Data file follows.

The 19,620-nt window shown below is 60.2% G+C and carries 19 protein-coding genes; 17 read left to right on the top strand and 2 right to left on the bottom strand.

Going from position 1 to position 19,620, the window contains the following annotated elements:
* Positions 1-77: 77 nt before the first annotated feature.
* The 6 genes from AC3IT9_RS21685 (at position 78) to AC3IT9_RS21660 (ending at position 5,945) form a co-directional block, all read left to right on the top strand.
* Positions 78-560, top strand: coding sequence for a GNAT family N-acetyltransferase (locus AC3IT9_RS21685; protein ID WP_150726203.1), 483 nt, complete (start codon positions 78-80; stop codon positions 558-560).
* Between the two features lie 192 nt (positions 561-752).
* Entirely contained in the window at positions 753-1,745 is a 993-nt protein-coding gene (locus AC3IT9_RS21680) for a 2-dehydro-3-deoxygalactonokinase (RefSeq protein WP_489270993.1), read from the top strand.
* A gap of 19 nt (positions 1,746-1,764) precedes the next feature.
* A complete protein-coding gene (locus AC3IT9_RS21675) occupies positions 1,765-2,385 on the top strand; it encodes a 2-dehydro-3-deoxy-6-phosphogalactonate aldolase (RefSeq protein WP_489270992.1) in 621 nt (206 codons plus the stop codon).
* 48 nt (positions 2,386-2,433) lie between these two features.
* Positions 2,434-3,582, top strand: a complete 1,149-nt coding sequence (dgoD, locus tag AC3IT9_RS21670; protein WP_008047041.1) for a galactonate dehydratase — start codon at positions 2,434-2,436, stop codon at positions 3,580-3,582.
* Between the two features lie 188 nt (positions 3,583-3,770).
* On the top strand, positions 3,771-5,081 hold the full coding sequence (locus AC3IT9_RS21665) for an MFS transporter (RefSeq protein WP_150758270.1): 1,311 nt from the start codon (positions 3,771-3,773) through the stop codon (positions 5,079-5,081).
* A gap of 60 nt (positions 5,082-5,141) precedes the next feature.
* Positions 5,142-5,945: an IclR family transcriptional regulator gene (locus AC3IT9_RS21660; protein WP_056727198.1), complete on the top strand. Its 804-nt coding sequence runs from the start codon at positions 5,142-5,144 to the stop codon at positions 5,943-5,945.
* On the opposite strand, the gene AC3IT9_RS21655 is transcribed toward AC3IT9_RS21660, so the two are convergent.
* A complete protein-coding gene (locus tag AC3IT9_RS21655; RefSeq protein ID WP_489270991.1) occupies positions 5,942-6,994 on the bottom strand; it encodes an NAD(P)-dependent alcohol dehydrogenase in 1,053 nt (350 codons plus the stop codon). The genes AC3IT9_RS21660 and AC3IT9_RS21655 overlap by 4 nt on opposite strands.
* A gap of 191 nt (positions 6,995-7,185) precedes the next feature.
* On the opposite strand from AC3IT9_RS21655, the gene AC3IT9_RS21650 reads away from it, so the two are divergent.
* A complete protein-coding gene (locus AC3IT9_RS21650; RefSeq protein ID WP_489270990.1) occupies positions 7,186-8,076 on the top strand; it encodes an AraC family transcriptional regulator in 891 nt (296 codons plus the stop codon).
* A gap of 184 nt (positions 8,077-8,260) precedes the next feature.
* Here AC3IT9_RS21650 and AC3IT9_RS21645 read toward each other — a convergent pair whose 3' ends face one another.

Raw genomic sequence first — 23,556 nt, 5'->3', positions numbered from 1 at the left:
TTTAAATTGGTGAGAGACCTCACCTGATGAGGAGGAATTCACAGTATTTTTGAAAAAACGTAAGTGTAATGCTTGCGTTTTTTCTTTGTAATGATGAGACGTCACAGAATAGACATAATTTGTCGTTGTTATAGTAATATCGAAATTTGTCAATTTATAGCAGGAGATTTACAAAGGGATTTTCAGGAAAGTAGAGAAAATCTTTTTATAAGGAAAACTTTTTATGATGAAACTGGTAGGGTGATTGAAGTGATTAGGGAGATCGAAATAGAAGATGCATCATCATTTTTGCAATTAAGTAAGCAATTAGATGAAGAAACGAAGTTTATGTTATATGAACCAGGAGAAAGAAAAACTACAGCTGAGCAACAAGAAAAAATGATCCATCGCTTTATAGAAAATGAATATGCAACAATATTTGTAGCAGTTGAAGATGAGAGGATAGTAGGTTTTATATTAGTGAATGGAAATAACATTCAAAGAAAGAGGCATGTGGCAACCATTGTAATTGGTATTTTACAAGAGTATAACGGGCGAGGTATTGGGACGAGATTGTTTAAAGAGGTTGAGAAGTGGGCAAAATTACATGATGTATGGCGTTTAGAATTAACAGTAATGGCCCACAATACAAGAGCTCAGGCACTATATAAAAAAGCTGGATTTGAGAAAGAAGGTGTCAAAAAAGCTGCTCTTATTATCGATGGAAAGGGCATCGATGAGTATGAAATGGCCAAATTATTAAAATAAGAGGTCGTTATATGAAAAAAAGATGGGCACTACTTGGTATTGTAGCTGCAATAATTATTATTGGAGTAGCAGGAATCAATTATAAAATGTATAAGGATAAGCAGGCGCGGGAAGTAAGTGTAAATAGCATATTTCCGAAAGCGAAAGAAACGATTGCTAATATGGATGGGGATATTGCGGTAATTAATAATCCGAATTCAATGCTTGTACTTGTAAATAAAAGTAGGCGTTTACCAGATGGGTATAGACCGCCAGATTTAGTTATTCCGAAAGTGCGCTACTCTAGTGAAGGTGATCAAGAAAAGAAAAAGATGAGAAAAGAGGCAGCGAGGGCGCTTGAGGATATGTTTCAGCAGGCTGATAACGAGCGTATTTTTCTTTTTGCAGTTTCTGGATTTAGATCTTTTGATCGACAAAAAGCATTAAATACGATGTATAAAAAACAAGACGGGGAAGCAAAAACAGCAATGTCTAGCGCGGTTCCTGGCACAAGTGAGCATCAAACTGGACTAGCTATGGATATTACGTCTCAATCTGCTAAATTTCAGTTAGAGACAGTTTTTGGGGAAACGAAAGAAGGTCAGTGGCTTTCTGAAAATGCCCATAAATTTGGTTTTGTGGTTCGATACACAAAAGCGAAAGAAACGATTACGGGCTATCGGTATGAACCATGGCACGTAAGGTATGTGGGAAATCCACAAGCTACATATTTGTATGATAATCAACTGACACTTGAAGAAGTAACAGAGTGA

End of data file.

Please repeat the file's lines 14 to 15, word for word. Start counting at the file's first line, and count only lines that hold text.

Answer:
* A gap of 60 nt (positions 5,082-5,141) precedes the next feature.
* Positions 5,142-5,945: an IclR family transcriptional regulator gene (locus AC3IT9_RS21660; protein WP_056727198.1), complete on the top strand. Its 804-nt coding sequence runs from the start codon at positions 5,142-5,144 to the stop codon at positions 5,943-5,945.